There is perhaps no single game with such intolerance of romance as the Championship play-off final. It is the sort of occasion that ought to be steeped in history, from Nottingham Forest’s arduous pursuit of glories past to Huddersfield Town’s hopes of marking the 100th anniversary of its first major trophy. There should be emotional storylines, narrated by old players over grainy montages, that give a game like this texture and tradition, weaving memory and context into the mayhem.
Yet, all that goes against the sort of spectacle that is an inherently modern phenomenon. For the owners and executives, there are the unprecedented riches on offer, worth more than £1million a minute to the winning club. For the players, the travails and tumult of the previous 48 games are either vindicated or rendered heartbreakingly obsolete. Take those stakes and transport them in front of 85,000 yearning supporters at Wembley and what you get is a gauntlet unlike any other in English football, where the consequences of winning and losing could hardly be more exaggerated. Even for the most senior players, the scale of those margins can be hard to grapple with.
“It was horrible. I hated every minute of the second half. I hated every minute of extra time,” defender Steve Cook said of Forest’s penalty shootout win over Sheffield United in the semi-finals, and that’s coming from a 31-year-old who has already made 168 appearances in the Premier League.
For the vast majority of the players at Wembley on Sunday, this is their Champions League final, the here and now that will come to define their futures. There are exceptions of course, such as Brennan Johnson, Djed Spence and Levi Colwell, whose careers should thrive regardless of the outcome on Sunday, but they are very much the lucky few. For others, so much remains on this one fixture: not only the realization of a dream but the financial implications for them and their families.
It can make the endings chaotic and unpredictable but more often than not, a little cagey and capable of being decided by one slip or mistake. Brice Samba’s heroics are what propelled Forest through a nerve-riddled second leg at The City Ground, but the tension has often afflicted goalkeepers worst in recent years, from Kelle Roos failing to collect a cross against Aston Villa in 2019 to David Raya being caught out of position by a 40-yard Fulham free kick in 2020. And in a somewhat unfortunate omen, the only stalemate in Championship play-off final history came five years ago on Huddersfield’s last visit to Wembley when they beat Reading on penalties after 120 minutes of football that could be described generously as a struggle.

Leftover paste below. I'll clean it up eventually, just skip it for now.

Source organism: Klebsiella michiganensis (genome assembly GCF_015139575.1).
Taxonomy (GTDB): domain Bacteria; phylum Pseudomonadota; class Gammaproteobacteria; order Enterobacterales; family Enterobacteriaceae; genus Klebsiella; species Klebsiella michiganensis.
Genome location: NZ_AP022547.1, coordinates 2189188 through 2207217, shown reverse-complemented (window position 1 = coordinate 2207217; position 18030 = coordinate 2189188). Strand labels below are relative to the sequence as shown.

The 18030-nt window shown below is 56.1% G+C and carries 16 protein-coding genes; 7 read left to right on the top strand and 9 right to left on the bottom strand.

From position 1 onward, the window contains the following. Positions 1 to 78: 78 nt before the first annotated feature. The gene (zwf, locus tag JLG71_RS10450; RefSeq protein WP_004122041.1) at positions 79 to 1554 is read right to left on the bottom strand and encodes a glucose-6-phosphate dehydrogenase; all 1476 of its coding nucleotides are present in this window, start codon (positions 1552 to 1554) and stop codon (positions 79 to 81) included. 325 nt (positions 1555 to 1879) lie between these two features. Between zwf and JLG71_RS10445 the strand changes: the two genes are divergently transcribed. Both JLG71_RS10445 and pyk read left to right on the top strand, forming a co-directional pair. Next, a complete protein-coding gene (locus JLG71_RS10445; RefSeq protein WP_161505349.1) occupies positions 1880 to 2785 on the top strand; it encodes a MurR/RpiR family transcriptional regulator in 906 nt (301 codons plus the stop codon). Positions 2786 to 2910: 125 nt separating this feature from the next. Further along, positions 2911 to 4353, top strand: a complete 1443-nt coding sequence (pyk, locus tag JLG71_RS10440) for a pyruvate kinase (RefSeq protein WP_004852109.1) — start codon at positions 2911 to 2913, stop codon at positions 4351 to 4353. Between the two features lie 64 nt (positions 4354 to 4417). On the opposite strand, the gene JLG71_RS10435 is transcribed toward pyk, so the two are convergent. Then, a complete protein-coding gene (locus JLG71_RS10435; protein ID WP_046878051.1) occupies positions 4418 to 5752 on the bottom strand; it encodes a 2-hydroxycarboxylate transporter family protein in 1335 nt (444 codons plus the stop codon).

There is a certain symmetry to Forest’s campaign now to Huddersfield’s then. David Wagner inherited a club in turmoil and resurrected them over the course of the next 18 months – and then kept them in the Premier League against all odds. It has taken Steve Cooper far less time to reverse Forest’s fortunes and they are rightfully considered favourites, having won two of the sides’ three meetings this season.
There has inevitably been much focus on the build-up on the burden of history, but players like Johnson and Spence were not even born when Forest last set foot in the Premier League. The trips to Wembley that were commonplace under Brian Clough are the sort of stories that have been passed through generations rather than witnessed first-hand. It is a chance to begin a new era rather than exorcise old demons and, if anything, it is Huddersfield who have the upper hand in experience, although Jonathan Hogg is the only survivor from the squad who edged Reading in 2017.
It’s to say that while there is a tendency to want a match of such magnitude to conform to a script or pay homage to nostalgia, the truth is that the play-off final is an outlier. The stakes are so inordinate that it leaves no room for the sentimental. On Sunday evening at Wembley, the fortunes of both teams will have been changed forever. It is precisely what makes the play-off unique, and quite possibly the most cutthroat game in English football.
George Holan is chief editor at Plainsmen Post and has articles published in many notable publications in the last decade.